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I ran a full match for a PSM, with the balanced output summarized below:

  Call:
matchit(formula = buyout_flag ~ tsale + sfincs_avg + logprox + 
    tenure + age + percent_ethwhite_origin + percent_poverty_origin + 
    percent_hs_origin + percent_owner_origin + house_medval_origin + 
    percap_origin, data = hcad_floodp, method = "full", distance = "glm", 
    link = "probit", caliper = 0.1)

  Summary of Balance for Matched Data:
                            Means Treated Means Control Std. Mean Diff. Var. Ratio eCDF Mean eCDF Max Std. Pair Dist.
    distance                        0.365         0.365           0.000      0.999     0.002    0.023           0.013
    tsale                           1.881         1.862           0.034      0.595     0.082    0.222           1.316
    sfincs_avg                      6.275         6.487          -0.059      0.842     0.022    0.064           0.735
    logprox                         3.923         3.886           0.041      0.892     0.017    0.068           0.958
    tenure                         13.054        13.026           0.003      0.983     0.015    0.049           1.068
    age                            60.878        60.423           0.030      0.971     0.017    0.043           1.148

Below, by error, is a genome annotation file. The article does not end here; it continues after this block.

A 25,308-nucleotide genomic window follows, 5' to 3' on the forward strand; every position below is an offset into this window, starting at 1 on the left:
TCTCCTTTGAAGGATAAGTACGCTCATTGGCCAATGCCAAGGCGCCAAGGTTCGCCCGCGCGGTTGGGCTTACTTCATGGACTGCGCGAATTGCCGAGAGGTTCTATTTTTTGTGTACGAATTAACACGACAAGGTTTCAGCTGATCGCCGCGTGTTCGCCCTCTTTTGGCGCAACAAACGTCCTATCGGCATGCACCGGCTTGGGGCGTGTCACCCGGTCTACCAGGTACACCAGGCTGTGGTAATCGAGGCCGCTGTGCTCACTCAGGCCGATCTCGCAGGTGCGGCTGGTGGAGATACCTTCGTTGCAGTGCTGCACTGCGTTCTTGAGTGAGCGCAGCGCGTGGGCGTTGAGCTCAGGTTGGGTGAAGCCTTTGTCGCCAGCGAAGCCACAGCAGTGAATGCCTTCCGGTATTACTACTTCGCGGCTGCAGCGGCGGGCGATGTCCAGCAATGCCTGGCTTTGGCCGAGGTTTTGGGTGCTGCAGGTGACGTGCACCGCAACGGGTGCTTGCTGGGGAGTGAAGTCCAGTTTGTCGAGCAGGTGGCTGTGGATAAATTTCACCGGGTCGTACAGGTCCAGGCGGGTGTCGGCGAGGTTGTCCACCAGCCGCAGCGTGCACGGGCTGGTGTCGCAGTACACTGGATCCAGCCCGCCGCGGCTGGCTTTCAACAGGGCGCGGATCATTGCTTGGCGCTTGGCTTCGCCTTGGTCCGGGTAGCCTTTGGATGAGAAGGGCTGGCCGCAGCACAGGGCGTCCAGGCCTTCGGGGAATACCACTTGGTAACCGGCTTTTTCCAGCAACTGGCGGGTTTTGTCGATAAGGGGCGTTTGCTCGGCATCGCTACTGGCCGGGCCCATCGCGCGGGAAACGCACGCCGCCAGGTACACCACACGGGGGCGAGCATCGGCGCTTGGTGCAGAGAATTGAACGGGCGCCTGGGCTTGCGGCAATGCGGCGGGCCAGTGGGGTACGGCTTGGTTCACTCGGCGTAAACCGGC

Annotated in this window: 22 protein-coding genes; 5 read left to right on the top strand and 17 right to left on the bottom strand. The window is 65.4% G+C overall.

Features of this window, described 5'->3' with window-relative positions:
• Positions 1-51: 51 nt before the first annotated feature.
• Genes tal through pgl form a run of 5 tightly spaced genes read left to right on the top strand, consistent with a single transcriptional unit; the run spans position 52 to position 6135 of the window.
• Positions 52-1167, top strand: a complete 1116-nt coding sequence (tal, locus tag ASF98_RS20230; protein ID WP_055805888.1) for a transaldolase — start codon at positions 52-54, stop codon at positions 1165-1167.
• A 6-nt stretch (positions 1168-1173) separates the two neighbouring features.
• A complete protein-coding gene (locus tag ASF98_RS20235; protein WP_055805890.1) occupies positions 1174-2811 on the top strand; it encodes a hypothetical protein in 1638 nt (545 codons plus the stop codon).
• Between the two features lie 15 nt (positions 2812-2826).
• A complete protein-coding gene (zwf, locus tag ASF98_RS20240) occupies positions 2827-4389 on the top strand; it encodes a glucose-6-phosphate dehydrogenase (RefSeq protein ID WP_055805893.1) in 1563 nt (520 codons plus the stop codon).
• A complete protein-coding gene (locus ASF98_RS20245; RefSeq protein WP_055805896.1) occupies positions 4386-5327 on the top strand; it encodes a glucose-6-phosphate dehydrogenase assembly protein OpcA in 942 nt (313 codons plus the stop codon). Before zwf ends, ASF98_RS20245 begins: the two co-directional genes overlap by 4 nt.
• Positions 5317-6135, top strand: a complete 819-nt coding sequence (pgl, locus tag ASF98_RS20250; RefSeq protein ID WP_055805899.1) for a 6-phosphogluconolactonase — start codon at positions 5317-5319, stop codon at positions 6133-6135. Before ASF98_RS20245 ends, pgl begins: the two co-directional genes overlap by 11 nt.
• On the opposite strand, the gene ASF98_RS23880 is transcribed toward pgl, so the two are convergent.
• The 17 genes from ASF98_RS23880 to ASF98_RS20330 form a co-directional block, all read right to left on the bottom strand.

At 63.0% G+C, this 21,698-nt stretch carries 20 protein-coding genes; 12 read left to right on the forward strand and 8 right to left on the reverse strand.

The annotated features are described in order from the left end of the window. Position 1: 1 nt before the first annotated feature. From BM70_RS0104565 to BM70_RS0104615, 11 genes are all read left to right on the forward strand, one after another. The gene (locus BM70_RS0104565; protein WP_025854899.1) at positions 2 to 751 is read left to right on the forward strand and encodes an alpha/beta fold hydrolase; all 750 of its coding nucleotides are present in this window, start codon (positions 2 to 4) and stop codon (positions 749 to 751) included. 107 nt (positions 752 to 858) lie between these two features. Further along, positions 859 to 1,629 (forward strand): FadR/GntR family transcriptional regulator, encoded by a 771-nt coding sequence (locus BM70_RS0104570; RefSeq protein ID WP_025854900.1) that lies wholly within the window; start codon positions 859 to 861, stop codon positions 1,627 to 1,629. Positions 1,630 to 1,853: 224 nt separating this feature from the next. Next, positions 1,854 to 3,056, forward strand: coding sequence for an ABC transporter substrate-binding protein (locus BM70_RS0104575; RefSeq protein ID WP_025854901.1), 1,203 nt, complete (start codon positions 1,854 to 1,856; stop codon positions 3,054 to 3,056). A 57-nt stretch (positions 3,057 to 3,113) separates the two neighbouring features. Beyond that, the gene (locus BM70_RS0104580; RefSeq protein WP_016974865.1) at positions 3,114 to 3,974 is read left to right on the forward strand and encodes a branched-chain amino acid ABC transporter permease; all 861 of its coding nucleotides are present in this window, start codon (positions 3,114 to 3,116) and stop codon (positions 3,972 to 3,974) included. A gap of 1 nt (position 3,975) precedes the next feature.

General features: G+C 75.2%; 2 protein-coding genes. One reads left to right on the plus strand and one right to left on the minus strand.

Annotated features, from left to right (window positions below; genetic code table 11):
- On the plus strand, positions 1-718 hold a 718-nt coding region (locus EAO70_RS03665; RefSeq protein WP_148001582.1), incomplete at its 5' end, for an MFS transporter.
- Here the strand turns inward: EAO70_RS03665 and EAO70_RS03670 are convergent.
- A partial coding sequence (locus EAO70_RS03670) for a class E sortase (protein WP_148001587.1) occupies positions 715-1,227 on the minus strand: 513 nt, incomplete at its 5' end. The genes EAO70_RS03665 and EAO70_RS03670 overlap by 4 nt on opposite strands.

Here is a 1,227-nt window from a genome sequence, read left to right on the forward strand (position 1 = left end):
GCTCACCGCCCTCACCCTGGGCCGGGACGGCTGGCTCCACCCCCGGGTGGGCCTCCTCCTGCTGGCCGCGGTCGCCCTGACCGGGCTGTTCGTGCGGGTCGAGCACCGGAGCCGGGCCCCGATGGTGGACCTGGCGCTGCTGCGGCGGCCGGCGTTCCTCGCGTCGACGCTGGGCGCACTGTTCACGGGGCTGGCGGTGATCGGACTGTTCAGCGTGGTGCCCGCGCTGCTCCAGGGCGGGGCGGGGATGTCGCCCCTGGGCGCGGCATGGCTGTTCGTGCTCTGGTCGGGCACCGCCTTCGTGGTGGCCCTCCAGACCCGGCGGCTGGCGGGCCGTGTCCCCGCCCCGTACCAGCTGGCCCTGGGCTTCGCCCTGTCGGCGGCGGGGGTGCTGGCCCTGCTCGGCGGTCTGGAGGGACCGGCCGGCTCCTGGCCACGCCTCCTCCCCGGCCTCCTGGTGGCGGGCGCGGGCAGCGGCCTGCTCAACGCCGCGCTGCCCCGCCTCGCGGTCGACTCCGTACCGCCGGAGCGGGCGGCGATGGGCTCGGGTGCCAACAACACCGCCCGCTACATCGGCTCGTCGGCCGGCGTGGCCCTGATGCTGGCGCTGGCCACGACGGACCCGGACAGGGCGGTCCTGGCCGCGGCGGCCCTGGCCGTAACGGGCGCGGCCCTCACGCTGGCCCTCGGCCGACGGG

percent_ethwhite_origin        41.500        39.986           0.062      0.953     0.024    0.054           0.947
    percent_poverty_origin         15.090        15.590          -0.049      1.035     0.026    0.073           1.003
    percent_hs_origin              81.379        80.997           0.021      1.083     0.026    0.088           0.941
    percent_owner_origin           57.988        56.722           0.062      0.968     0.021    0.062           1.069
    house_medval_origin        146647.059    145763.842           0.015      1.241     0.022    0.074           0.935
    percap_origin               29349.670     28864.395           0.043      0.954     0.026    0.069           1.010

I am trying to interrogate the balance a bit more thoroughly (working through this paper/guide) using bal.tab(.,m.threshold-0.1) (which turned out fine), and bal.tab(., v.threshold=1), where I'm a bit confused on the results.

Call
 matchit(formula = buyout_flag ~ tsale + sfincs_avg + logprox + 
    tenure + age + percent_ethwhite_origin + percent_poverty_origin + 
    percent_hs_origin + percent_owner_origin + house_medval_origin + 
    percap_origin, data = hcad_floodp, method = "full", distance = "glm", 
    link = "probit", caliper = 0.1)

Balance Measures
                            Type Diff.Adj V.Ratio.Adj      V.Threshold
distance                Distance    0.000       0.999                 
tsale                    Contin.    0.034       0.595 Not Balanced, >1
sfincs_avg               Contin.   -0.059       0.842 Not Balanced, >1
logprox                  Contin.    0.041       0.892 Not Balanced, >1
tenure                   Contin.    0.003       0.983 Not Balanced, >1
age                      Contin.    0.030       0.971 Not Balanced, >1
percent_ethwhite_origin  Contin.    0.062       0.953 Not Balanced, >1
percent_poverty_origin   Contin.   -0.049       1.035 Not Balanced, >1